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Published by the American Society of Agricultural and Biological Engineers, St. Joseph, Michigan

Citation:  Transactions of the ASAE. Vol. 47(1): 243-250 . (doi: 10.13031/2013.15865) @2004
Authors:   R. H. Zhang, P. Yang, Z. Pan, T. D. Wolf, J. H. Turnbull
Keywords:   Anaerobic digestion, Membrane separation, Reverse osmosis, Sequencing batch reactor, Swine manure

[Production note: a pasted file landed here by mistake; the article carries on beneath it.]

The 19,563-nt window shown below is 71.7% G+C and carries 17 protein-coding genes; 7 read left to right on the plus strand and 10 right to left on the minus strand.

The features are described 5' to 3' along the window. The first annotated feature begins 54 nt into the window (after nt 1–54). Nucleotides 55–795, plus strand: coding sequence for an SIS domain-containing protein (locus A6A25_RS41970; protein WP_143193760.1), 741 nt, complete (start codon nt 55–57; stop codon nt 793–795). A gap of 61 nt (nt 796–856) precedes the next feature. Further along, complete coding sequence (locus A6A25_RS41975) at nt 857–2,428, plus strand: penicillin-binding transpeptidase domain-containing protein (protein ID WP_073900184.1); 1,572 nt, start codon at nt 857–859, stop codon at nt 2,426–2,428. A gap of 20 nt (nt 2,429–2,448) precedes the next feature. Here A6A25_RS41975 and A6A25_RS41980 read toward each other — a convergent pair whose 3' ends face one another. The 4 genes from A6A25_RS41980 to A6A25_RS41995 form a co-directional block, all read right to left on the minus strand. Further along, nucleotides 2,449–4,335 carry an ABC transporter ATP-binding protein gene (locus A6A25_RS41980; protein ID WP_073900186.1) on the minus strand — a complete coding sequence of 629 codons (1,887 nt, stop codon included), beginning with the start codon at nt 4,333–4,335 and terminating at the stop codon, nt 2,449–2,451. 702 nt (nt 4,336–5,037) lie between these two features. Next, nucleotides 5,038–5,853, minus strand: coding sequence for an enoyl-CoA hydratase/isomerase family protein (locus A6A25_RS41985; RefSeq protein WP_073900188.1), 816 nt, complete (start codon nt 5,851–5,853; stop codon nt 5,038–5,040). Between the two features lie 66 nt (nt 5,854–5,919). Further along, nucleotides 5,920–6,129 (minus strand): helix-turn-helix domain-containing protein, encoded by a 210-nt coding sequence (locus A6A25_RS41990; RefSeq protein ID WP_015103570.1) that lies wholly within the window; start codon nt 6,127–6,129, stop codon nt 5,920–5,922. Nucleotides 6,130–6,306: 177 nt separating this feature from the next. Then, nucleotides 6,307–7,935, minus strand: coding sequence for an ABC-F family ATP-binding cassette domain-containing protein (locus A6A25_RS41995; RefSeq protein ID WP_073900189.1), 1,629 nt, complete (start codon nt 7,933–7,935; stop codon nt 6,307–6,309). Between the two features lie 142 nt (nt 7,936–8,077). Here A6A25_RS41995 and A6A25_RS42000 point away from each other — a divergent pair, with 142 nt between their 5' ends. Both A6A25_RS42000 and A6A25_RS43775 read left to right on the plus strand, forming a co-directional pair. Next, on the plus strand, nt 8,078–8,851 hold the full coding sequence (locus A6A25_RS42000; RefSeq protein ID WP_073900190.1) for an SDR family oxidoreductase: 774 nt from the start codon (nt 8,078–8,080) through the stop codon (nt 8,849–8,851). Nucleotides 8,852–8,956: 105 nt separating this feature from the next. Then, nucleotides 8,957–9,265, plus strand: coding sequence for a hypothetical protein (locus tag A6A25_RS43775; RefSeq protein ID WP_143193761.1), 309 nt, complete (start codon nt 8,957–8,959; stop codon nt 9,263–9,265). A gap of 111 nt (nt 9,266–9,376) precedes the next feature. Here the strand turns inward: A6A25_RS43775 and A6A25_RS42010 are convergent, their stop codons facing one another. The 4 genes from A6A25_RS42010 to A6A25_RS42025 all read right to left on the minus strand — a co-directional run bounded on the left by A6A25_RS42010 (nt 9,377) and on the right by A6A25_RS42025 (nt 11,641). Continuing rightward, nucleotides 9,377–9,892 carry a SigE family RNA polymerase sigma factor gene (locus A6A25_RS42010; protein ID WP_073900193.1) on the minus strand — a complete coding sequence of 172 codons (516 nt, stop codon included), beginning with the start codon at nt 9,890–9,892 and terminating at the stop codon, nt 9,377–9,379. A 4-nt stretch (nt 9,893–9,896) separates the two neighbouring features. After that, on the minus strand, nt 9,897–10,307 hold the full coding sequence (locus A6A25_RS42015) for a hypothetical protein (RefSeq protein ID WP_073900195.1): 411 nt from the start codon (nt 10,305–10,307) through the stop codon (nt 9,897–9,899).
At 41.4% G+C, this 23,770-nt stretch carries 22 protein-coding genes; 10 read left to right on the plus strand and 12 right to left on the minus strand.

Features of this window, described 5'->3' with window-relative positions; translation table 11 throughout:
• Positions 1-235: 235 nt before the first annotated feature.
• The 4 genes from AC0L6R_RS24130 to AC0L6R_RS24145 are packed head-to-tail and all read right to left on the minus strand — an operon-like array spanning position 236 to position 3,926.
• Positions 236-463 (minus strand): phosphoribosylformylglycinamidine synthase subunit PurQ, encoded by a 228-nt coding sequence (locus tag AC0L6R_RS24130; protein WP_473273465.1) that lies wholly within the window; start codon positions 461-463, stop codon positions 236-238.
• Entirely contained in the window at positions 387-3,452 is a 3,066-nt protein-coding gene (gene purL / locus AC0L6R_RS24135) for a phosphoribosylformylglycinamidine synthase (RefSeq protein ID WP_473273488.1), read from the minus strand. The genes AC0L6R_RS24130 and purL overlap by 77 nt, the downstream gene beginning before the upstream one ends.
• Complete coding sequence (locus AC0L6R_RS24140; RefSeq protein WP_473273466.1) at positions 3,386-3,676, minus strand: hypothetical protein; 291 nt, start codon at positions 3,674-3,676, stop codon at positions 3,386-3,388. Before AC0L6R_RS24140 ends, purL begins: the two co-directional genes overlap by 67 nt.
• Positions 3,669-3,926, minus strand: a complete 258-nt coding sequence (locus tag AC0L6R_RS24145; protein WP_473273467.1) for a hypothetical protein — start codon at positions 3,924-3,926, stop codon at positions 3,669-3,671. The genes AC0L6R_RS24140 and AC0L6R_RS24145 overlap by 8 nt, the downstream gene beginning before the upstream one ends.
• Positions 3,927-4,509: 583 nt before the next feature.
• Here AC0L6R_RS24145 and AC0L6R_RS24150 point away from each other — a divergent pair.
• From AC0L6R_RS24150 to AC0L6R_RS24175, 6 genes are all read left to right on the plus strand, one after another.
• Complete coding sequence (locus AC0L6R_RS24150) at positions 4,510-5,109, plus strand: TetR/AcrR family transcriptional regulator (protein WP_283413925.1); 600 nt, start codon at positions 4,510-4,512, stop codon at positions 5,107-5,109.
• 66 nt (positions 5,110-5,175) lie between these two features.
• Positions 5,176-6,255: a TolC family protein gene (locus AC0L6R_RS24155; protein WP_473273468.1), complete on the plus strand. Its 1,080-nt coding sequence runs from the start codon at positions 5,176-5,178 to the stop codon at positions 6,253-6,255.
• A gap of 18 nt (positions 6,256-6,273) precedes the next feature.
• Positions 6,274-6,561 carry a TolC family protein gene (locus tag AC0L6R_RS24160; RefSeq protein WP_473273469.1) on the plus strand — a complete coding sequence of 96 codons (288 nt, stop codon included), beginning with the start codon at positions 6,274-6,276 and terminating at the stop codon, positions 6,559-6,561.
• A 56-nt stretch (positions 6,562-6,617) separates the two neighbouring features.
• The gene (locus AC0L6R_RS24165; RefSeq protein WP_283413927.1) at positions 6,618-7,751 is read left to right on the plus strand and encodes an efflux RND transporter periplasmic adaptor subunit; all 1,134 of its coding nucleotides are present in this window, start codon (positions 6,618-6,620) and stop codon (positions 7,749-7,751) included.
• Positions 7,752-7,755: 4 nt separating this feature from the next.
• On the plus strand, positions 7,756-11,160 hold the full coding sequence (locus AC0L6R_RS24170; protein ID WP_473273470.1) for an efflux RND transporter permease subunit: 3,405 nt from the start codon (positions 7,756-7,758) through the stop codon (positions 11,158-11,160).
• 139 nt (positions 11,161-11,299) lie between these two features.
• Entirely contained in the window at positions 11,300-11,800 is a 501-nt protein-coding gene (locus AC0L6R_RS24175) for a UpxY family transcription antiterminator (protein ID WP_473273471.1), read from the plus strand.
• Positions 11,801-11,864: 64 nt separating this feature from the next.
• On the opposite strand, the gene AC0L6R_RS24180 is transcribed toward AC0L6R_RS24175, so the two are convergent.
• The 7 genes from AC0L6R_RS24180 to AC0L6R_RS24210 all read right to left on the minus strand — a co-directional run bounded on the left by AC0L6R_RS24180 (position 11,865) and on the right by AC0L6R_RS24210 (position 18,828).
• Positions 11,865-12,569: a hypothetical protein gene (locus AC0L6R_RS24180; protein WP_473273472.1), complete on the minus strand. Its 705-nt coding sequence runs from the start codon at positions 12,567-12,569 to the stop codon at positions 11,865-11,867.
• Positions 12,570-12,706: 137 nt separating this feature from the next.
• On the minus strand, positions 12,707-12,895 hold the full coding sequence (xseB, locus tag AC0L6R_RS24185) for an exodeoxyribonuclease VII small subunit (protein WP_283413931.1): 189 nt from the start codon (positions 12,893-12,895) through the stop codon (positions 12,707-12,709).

The performance of a bench-scale integrated swine wastewater treatment system was evaluated on the basis of energy recovery, fertilizer production, and water reclamation. The system consisted of one anaerobic sequencing batch reactor (ASBR), one or two aerobic sequencing batch reactors (SBR1 and SBR2), one sludge settling tank, one sand filter, and one reverse osmosis (RO) unit. The system was tested with swine wastewater (approximately 15,000 mg/L volatile solids). The chemical oxygen demand (COD) and solids in the wastewater were reduced by 89% to 97%, and total coliforms and E. coli were reduced by 1 log CFU after treatment with the ASBR and SBRs. The oxidized nitrogen (NO2 -N and NO3 -N) was 14% or 53% of total nitrogen in the wastewater after it passed through SBR1 or SBR1 and SBR2, respectively. The sand filter was used to further reduce the COD and solids, especially suspended solids, prior to RO treatment. Two types of spiral-wound RO membranes were tested and compared. The RO was found to be highly effective in separating nutrient and salt elements from water. After RO treatment, over 70% of NH3 -N, NO2 -N, and NO3 -N and over 90% of other elements, such as P, K, Cl, Ca, Mg, Na, Zn, Fe, and Cu, were concentrated in a liquid effluent with one-tenth the original volume. The reclaimed water needs to be further evaluated for its uses. Various operational cost and maintenance issues associated with individual processes and the overall system need to be addressed when the treatment system is scaled up and evaluated for farm applications.

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